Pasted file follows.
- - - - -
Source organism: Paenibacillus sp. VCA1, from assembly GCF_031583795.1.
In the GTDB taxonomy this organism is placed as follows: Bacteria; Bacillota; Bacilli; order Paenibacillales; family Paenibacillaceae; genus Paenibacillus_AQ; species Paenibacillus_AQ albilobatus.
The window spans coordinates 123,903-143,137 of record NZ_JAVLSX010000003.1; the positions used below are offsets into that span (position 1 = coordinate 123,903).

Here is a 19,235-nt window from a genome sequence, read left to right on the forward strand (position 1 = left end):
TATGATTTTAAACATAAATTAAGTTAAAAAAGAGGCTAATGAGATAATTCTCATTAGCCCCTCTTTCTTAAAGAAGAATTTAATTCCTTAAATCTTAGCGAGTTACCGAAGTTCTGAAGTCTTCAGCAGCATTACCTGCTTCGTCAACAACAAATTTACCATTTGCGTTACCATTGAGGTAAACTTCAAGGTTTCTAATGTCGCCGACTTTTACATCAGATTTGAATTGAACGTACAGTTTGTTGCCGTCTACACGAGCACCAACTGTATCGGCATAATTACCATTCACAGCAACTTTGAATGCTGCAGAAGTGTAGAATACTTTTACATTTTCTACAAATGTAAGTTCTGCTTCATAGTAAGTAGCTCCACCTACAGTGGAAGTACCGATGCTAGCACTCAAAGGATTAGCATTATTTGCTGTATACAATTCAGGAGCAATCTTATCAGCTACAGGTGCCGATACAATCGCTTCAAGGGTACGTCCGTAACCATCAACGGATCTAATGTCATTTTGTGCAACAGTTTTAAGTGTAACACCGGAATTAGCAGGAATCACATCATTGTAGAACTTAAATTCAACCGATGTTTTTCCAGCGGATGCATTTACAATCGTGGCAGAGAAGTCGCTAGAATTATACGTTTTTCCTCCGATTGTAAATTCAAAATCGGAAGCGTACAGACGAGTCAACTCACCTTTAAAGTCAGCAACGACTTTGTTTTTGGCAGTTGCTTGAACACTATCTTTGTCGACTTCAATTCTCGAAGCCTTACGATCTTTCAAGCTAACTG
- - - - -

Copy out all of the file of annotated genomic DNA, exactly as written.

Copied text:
Source organism: Paenibacillus sp. VCA1, from assembly GCF_031583795.1.
In the GTDB taxonomy this organism is placed as follows: Bacteria; Bacillota; Bacilli; order Paenibacillales; family Paenibacillaceae; genus Paenibacillus_AQ; species Paenibacillus_AQ albilobatus.
The window spans coordinates 123,903-143,137 of record NZ_JAVLSX010000003.1; the positions used below are offsets into that span (position 1 = coordinate 123,903).

Here is a 19,235-nt window from a genome sequence, read left to right on the forward strand (position 1 = left end):
TATGATTTTAAACATAAATTAAGTTAAAAAAGAGGCTAATGAGATAATTCTCATTAGCCCCTCTTTCTTAAAGAAGAATTTAATTCCTTAAATCTTAGCGAGTTACCGAAGTTCTGAAGTCTTCAGCAGCATTACCTGCTTCGTCAACAACAAATTTACCATTTGCGTTACCATTGAGGTAAACTTCAAGGTTTCTAATGTCGCCGACTTTTACATCAGATTTGAATTGAACGTACAGTTTGTTGCCGTCTACACGAGCACCAACTGTATCGGCATAATTACCATTCACAGCAACTTTGAATGCTGCAGAAGTGTAGAATACTTTTACATTTTCTACAAATGTAAGTTCTGCTTCATAGTAAGTAGCTCCACCTACAGTGGAAGTACCGATGCTAGCACTCAAAGGATTAGCATTATTTGCTGTATACAATTCAGGAGCAATCTTATCAGCTACAGGTGCCGATACAATCGCTTCAAGGGTACGTCCGTAACCATCAACGGATCTAATGTCATTTTGTGCAACAGTTTTAAGTGTAACACCGGAATTAGCAGGAATCACATCATTGTAGAACTTAAATTCAACCGATGTTTTTCCAGCGGATGCATTTACAATCGTGGCAGAGAAGTCGCTAGAATTATACGTTTTTCCTCCGATTGTAAATTCAAAATCGGAAGCGTACAGACGAGTCAACTCACCTTTAAAGTCAGCAACGACTTTGTTTTTGGCAGTTGCTTGAACACTATCTTTGTCGACTTCAATTCTCGAAGCCTTACGATCTTTCAAGCTAACTG